Audio synchronization in Flash has always been something of a black art. It’s a lot better these days, but there are still some interesting glitches floating around.
I’ve currently got a doozy of an issue in a project that I thought I was done with over a month ago 🙂
There are two and a half ways to manipulate sound in Flash.
- You can just drop audio tracks onto the timeline and hope for the best.
- You can instantiate Sound objects in, attach the audio tracks, and play them.
- A hybrid method where sounds are loaded onto the timeline but are then manipulated with a Sound object.
In 90% of cases, my game uses the second method. In the other 10%, I used the third. I have a simple flag (stored at _global.audio) that is set to true if people want sound playing and false otherwise. Any of my sound handling code monitors changes in the flag and sets volume on the appropriate sound objects accordingly. Nothing too fancy.
However, we’ve found an interesting fringe case when trying to control timeline sounds via actionscript. To duplicate the problem:
- Take one stage with a 2 frame timeline and one movie clip.
- On the movie clip, load a sound onto the timeline.
- Put the clip onto frame 2 of the stage, leaving frame 1 empty.
- Put a stop() action on the second frame of the main timeline.
This works as intended – ie, the sound plays exctly once.
- Now, add some code to the movie clip’s timeline to control the volume:
var snd:Sound = new Sound(this);
snd.setVolume( 0 );
This also works as intended – ie, the sound does not play at all.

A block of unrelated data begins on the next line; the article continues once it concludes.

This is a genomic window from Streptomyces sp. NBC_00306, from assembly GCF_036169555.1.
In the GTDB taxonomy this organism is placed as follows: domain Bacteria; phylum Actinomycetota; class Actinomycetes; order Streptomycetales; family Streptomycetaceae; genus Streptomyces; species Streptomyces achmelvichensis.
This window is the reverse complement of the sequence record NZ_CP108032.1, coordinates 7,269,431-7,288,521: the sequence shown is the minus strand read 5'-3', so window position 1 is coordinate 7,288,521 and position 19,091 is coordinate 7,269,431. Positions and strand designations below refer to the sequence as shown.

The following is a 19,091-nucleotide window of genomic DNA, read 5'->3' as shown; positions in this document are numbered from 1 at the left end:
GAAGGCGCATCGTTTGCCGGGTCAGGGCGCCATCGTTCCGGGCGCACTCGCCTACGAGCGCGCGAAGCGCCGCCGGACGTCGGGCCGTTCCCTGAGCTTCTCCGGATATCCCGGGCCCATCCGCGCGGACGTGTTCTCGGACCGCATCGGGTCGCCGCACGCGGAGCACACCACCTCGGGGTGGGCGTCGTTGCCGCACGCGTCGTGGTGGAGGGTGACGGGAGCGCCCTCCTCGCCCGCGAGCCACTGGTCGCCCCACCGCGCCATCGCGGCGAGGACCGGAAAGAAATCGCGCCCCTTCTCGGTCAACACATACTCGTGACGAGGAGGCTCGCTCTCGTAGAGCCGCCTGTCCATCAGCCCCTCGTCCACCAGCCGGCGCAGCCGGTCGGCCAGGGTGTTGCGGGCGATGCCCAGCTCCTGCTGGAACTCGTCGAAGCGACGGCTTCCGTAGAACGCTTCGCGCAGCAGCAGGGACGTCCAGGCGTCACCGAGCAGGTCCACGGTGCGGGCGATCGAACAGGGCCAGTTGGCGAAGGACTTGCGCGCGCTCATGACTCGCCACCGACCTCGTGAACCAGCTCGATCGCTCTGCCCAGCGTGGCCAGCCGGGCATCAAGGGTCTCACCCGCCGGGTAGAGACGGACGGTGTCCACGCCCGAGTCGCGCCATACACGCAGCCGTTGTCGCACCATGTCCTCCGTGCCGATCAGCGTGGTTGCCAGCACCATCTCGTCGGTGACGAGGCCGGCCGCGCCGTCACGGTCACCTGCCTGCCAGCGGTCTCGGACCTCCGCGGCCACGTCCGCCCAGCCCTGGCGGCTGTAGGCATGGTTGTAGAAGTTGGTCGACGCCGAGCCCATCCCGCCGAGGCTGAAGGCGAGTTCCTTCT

- Replace the stop() action on the main timeline with a gotoAndStop(1) call.
Now if you play the swf… the sound will happen… even though we’re explicitly telling it not to – and you’re jumping to a state where the movie clip containing the sound should not be loaded.
I suspect that what is happening is that when you leave the portion of the timeline where the Sound object exists, there is a bit of confusion in the VM. In stead of discarding the movie clip in its entirety as makes sense, it’s discarding the sound object first. The timeline then continues playing the audio where it left off (after being muted for only one frame).
So… if you want reliable control over your audio assets, the solution might then be to put your Sound object responsible for playing them in a location where it won’t be destroyed when the timeline updates. Unfortunately, that doesn’t seem to work either. I’ve tried locating my Sound object in _global or _root, but that doesn’t solve the problem either.
What appears to happen is that sounds on the timeline are attached to the stage when their individual timelines disappear. Telling my Sound object to listen to the stage in stead of to the movie clip works.
I’m investigating this more… maybe… but shrug. More likely, I will simply find a way to stop using sounds on the timeline at all in this one problem spot in the game. 😛